Tracy Morgan’s homophobia problem persists. Last Saturday he performed at Nashville’s Ryman Auditorium, and according to audience member Kevin Rogers, “the show was your typical hysterical dick, cum and pussy humor.” At least, until it wasn’t. “I figured at some point the gay jokes would fly and I’m well prepared for a good ribbing of straight gay humor,” Rogers writes. “What I can’t take is when Mr. Morgan took it upon himself to mention about how he feels all this gay shit was crazy and that women are a gift from God and that ‘Born this Way’ is bullshit, gay is a choice, and the reason he knows this is exactly because ‘God don’t make no mistakes’ (referring to God not making someone gay cause that would be a mistake).”
Of course, Blogland is hysterical over the news (In case you haven’t noticed, Blogland is always hysterical). LGBT blogs like Unicorn Booty and Truth Wins Out want action, mainly in the form of a statement from Morgan. And the People of Twitter have spoken too, forecasting a quick end to Morgan’s career. William Ball may be on to something here; and Videogum takes the idea a step further, purporting Morgan may have appropriated the “stab-my-son” joke from comedian Jo Koy.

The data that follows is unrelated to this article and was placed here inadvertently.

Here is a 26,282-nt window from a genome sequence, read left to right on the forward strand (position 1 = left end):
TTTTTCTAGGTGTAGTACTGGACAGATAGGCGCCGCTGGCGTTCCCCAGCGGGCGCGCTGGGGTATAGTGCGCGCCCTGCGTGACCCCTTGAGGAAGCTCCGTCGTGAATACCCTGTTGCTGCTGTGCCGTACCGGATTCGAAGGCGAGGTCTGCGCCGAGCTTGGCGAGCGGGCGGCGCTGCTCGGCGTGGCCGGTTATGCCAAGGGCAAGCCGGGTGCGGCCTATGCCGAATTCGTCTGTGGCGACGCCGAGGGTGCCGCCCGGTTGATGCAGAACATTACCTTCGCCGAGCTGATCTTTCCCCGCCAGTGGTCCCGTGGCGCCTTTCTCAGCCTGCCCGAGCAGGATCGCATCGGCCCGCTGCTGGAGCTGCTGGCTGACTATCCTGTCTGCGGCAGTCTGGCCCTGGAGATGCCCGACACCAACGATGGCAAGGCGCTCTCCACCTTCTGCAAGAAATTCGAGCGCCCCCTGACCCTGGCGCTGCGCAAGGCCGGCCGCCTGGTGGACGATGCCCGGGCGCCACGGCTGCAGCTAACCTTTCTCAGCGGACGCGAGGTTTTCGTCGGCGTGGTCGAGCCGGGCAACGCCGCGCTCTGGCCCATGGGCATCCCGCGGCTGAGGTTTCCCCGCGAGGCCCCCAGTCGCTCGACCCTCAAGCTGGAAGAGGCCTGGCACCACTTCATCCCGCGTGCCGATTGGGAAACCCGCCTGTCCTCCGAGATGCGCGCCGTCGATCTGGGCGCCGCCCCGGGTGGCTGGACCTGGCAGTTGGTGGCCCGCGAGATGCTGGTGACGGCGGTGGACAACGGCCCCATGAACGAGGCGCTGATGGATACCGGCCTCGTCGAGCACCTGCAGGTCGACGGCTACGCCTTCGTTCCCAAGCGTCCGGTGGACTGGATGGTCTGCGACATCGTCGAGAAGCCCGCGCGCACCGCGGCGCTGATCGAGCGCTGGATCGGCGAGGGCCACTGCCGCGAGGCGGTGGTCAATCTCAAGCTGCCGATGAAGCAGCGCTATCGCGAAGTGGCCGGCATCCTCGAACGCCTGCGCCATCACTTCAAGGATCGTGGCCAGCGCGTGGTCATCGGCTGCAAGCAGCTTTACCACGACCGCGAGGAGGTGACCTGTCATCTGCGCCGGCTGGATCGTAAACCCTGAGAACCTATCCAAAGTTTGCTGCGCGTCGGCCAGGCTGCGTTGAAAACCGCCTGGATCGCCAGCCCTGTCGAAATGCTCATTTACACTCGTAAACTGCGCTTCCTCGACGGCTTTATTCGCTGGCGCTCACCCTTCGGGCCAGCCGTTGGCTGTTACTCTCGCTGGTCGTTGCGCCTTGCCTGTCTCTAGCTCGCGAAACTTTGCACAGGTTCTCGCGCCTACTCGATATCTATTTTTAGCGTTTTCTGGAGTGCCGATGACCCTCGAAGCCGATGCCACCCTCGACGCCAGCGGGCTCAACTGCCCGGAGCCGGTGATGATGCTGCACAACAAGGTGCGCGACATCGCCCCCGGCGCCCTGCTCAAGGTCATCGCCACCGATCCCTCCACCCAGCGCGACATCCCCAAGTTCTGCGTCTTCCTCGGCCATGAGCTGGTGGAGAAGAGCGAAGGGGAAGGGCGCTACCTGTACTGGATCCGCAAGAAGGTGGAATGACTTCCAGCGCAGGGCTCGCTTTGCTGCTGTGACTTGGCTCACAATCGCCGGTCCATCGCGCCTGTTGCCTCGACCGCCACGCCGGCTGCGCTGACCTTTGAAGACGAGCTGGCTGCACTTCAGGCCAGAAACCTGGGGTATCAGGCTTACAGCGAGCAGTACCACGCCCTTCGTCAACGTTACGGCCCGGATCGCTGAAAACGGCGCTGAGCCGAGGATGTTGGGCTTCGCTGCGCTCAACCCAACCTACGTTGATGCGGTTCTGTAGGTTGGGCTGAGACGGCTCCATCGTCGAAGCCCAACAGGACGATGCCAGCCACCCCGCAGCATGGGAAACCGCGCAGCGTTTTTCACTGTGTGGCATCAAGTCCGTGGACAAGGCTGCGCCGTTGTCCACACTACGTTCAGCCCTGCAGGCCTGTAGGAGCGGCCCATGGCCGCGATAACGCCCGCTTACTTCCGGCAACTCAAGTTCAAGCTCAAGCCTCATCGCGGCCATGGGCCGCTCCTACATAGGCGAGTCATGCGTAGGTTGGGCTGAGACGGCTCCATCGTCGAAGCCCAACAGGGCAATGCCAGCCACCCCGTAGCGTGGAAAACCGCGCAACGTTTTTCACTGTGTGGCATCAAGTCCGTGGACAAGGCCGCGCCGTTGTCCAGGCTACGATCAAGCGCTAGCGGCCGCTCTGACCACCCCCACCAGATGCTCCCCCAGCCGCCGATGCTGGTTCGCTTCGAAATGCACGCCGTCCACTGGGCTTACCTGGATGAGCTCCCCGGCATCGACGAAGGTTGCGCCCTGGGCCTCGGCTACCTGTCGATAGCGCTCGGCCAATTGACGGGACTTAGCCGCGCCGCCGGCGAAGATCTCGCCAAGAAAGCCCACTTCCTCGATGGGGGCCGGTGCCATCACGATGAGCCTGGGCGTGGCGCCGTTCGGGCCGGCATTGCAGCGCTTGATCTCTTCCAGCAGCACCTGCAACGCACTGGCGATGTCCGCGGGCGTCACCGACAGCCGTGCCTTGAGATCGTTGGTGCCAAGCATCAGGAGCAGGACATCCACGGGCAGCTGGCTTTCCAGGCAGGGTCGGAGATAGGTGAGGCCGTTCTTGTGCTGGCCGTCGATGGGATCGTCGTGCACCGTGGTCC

All digital outrage aside, it’s Morgan’s bit that he would stab his son if he were gay that tipped the issue from politically incorrect humor to something altogether different: “He mentioned that gay was something kids learn from the media and programming, and that bullied kids should just bust some ass and beat those other little fuckers that bully them, not whine about it,” Rogers writes. “He said if his son that was gay he better come home and talk to him like a man and not [he mimicked a gay, high pitched voice] or he would pull out a knife and stab that little N (one word I refuse to use) to death.”
Reaction in this case boils down, in part, to how you view comedy. Is it an art that allows the performer leeway in using an inflated version of himself to elicit laughter? Or is the material a comedian uses too inextricably tied to his beliefs as a person to separate the two? Morgan’s stand-up act has long thrived on the type of material he performed at the Ryman Auditorium last week — sexually and racially charged jokes, crude adolescent humor, and rampant political incorrectness. All tinged with a sharp dose of shock.
It’s that latter aspect, shock, that Morgan seems to have been going for with his “stab-my-son” joke. Except with a joke like that, there’s nowhere to go. Morgan’s deadpan delivery can often make a bad joke good, or a good joke great. But when the material wades into such dark territory, insinuating not only homophobia, but also murder, there’s no escape. Bury the material and move on.
[Illustration by Ze Scala]